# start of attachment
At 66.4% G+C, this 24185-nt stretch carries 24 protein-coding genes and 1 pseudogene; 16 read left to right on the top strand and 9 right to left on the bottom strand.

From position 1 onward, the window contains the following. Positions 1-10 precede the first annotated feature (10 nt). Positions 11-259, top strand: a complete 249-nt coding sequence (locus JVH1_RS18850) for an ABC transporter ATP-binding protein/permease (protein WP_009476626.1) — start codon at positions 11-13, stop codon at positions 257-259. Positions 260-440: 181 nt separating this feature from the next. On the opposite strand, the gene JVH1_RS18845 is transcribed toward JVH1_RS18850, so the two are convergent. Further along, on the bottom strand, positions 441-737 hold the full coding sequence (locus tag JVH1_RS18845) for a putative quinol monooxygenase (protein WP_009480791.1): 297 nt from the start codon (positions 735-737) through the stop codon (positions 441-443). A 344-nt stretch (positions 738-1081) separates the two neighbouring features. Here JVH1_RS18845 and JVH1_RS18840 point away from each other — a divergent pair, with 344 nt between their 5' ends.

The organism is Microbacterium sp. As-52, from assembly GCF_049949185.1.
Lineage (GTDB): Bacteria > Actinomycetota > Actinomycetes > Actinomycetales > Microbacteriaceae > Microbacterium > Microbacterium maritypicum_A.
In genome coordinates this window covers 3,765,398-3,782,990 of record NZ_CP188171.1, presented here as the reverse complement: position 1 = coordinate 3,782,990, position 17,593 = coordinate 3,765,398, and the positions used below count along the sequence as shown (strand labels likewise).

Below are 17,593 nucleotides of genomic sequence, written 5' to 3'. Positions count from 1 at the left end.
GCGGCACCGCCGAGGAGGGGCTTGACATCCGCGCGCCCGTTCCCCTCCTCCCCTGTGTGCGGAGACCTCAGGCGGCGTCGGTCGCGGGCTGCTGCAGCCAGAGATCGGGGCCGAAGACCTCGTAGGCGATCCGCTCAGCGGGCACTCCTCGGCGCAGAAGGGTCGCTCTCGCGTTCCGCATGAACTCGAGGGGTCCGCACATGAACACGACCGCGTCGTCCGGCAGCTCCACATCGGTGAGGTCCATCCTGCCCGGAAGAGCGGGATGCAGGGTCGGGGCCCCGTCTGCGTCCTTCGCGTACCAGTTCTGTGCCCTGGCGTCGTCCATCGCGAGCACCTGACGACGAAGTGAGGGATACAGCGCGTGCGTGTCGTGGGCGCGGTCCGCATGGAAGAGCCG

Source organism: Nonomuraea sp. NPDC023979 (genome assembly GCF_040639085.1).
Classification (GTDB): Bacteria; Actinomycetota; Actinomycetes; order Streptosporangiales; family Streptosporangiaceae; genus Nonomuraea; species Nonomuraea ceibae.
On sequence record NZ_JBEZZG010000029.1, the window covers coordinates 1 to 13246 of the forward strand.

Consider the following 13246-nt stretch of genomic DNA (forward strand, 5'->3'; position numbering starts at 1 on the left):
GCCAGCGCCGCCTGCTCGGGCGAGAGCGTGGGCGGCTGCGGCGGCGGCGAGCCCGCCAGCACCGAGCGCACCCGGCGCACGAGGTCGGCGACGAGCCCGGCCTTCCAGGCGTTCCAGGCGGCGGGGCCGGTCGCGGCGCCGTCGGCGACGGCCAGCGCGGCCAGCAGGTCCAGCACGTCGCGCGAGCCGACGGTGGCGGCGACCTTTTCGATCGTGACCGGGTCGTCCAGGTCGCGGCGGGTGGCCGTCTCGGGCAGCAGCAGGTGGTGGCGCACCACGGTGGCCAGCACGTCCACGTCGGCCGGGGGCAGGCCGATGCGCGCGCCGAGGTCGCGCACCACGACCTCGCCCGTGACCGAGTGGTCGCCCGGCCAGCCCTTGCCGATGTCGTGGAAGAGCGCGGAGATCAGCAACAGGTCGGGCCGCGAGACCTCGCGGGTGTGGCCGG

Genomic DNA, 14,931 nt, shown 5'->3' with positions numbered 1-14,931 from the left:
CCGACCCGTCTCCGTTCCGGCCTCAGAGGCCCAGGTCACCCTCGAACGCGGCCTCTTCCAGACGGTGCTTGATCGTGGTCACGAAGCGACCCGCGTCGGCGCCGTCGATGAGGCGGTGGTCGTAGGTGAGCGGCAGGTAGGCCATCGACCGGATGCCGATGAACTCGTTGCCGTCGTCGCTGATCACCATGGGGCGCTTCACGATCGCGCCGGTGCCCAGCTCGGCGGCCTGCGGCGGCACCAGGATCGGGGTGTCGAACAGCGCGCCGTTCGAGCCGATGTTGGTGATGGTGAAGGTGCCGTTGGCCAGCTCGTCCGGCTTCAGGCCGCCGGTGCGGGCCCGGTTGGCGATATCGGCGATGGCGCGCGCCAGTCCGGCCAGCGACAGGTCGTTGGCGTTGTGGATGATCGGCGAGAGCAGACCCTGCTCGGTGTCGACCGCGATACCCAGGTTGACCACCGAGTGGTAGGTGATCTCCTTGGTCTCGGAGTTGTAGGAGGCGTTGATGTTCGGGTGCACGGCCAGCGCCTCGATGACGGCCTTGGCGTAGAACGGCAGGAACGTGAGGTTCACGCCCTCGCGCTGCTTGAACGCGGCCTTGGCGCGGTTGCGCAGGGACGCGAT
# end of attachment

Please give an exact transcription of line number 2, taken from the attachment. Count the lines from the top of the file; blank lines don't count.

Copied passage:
From position 1 onward, the window contains the following. Positions 1-10 precede the first annotated feature (10 nt). Positions 11-259, top strand: a complete 249-nt coding sequence (locus JVH1_RS18850) for an ABC transporter ATP-binding protein/permease (protein WP_009476626.1) — start codon at positions 11-13, stop codon at positions 257-259. Positions 260-440: 181 nt separating this feature from the next. On the opposite strand, the gene JVH1_RS18845 is transcribed toward JVH1_RS18850, so the two are convergent. Further along, on the bottom strand, positions 441-737 hold the full coding sequence (locus tag JVH1_RS18845) for a putative quinol monooxygenase (protein WP_009480791.1): 297 nt from the start codon (positions 735-737) through the stop codon (positions 441-443). A 344-nt stretch (positions 738-1081) separates the two neighbouring features. Here JVH1_RS18845 and JVH1_RS18840 point away from each other — a divergent pair, with 344 nt between their 5' ends.